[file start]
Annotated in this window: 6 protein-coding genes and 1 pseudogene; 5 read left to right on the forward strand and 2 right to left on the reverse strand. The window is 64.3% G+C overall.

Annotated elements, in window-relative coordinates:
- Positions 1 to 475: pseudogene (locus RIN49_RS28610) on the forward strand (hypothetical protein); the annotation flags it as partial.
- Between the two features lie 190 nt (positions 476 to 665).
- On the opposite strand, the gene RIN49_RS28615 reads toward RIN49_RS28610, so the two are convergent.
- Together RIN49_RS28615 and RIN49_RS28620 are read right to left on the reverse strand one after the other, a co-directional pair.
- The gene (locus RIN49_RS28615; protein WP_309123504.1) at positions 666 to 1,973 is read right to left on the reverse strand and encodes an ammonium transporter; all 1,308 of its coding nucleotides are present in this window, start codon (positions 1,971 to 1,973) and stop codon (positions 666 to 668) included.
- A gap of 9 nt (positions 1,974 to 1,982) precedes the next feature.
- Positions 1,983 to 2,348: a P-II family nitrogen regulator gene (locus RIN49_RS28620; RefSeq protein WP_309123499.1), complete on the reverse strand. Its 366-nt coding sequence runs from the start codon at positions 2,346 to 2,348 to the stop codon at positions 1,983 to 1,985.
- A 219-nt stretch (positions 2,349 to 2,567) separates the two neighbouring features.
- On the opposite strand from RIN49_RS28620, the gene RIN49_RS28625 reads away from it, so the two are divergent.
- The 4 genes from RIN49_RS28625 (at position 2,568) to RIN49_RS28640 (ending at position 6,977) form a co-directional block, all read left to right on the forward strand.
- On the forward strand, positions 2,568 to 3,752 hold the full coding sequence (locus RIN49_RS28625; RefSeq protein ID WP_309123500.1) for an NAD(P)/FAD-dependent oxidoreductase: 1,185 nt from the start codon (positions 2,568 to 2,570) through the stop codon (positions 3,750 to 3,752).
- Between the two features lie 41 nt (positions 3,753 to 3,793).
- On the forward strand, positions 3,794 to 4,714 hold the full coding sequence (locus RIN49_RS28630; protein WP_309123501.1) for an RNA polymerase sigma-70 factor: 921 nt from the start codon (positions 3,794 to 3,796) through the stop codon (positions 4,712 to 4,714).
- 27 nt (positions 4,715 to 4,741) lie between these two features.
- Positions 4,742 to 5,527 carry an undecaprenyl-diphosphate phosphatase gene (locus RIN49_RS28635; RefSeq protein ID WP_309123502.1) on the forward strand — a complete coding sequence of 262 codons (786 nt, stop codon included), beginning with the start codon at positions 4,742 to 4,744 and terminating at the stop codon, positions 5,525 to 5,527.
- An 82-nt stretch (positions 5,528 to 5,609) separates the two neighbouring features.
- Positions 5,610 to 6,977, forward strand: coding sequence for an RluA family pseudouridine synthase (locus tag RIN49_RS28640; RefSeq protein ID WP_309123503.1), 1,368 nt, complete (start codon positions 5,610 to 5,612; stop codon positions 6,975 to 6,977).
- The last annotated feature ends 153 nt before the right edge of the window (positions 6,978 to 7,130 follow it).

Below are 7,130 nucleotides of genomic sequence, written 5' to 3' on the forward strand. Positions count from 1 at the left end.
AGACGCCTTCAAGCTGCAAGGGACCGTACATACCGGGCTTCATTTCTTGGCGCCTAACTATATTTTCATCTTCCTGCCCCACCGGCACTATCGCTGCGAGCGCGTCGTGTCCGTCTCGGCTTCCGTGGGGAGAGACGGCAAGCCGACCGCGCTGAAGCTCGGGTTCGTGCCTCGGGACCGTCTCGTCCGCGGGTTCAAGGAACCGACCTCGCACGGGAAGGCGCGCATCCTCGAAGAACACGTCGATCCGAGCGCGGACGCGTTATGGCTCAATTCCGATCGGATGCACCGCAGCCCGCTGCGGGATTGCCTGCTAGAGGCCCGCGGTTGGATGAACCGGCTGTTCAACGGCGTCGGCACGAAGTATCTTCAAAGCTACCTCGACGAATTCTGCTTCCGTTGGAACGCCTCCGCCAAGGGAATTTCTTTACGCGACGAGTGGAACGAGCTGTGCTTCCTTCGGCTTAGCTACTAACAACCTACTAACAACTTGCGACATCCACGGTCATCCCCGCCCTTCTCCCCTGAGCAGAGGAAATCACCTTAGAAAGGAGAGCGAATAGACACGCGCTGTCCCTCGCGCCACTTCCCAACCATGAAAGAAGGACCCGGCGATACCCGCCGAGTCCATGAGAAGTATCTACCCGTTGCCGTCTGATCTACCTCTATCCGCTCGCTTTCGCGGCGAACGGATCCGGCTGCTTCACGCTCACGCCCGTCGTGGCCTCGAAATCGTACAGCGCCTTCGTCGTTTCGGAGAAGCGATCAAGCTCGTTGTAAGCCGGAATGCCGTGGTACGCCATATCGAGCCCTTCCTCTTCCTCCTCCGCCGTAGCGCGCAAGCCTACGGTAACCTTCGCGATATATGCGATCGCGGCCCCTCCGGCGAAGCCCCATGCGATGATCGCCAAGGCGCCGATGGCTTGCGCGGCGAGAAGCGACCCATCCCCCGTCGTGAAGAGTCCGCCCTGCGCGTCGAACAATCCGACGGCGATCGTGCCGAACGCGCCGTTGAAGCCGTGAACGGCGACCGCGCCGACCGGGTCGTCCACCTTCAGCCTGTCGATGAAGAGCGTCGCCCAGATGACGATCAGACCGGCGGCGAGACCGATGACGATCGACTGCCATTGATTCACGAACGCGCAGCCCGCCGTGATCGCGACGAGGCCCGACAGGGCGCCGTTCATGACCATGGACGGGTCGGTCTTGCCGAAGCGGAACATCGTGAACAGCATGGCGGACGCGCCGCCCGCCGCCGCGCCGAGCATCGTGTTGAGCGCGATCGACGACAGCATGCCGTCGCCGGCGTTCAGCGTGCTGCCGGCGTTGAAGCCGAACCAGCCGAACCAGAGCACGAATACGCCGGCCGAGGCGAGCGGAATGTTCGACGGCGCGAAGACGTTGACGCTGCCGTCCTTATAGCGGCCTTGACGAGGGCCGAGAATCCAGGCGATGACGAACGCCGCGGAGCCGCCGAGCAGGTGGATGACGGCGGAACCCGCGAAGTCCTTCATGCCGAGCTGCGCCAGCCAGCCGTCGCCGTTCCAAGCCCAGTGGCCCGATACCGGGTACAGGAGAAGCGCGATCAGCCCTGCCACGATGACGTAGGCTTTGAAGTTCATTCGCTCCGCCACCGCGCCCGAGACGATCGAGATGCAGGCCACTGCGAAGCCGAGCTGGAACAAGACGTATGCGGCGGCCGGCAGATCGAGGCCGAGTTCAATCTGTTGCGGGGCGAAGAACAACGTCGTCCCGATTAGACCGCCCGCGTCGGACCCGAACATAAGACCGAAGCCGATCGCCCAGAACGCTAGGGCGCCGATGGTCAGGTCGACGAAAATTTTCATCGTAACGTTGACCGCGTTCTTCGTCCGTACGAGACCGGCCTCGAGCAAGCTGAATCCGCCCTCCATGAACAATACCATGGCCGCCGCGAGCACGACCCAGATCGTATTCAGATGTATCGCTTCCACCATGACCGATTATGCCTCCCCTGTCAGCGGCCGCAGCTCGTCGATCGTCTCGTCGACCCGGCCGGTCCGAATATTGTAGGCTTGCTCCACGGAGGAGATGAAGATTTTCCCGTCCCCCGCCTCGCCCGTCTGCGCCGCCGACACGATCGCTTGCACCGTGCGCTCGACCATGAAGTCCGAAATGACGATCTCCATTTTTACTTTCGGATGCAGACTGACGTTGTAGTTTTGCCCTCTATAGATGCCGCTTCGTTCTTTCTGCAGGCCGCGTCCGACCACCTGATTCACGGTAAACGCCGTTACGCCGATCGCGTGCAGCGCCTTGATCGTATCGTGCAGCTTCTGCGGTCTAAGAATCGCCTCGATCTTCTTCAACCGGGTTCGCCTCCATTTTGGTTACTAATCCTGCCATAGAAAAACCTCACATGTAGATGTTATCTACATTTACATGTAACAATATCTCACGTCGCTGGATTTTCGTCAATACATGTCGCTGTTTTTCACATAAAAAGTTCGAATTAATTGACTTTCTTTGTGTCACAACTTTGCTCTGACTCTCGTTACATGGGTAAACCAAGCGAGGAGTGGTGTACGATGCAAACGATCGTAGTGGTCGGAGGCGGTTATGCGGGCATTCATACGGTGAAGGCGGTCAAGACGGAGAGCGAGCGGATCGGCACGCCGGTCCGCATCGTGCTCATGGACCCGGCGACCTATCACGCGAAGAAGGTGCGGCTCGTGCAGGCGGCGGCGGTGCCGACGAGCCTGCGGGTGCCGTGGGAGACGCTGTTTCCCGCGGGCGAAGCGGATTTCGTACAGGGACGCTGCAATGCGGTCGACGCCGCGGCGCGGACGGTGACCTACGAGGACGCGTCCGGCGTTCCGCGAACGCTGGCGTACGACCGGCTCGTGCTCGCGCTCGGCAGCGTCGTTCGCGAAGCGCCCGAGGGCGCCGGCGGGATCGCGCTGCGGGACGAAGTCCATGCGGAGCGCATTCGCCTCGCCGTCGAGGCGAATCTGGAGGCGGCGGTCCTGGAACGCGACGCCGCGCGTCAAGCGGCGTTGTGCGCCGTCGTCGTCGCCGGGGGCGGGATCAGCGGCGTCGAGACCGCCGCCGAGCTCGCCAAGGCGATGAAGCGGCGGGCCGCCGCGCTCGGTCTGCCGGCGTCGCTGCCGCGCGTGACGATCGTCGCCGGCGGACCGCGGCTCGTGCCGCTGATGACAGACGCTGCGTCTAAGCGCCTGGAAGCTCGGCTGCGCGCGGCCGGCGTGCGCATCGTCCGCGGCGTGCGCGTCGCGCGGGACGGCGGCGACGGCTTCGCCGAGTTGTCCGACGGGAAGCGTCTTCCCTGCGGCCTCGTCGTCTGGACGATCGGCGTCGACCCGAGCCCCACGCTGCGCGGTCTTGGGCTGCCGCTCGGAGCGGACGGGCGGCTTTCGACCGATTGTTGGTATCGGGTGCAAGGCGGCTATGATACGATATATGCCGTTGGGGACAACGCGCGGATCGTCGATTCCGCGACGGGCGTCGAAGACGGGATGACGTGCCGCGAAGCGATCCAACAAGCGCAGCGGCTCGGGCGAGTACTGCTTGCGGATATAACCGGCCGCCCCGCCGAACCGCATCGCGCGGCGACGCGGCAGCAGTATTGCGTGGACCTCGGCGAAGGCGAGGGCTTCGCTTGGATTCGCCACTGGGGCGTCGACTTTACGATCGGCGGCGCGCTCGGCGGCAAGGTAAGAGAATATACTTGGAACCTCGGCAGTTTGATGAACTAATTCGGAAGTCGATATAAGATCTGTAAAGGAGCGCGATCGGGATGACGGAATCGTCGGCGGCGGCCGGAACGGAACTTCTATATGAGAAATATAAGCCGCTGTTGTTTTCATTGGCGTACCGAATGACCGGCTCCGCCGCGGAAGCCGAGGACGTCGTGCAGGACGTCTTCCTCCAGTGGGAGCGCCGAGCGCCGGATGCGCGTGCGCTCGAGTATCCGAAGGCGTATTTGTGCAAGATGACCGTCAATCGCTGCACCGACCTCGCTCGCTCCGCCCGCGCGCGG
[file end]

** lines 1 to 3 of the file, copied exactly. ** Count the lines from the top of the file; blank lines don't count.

Annotated in this window: 6 protein-coding genes and 1 pseudogene; 5 read left to right on the forward strand and 2 right to left on the reverse strand. The window is 64.3% G+C overall.

Annotated elements, in window-relative coordinates:
- Positions 1 to 475: pseudogene (locus RIN49_RS28610) on the forward strand (hypothetical protein); the annotation flags it as partial.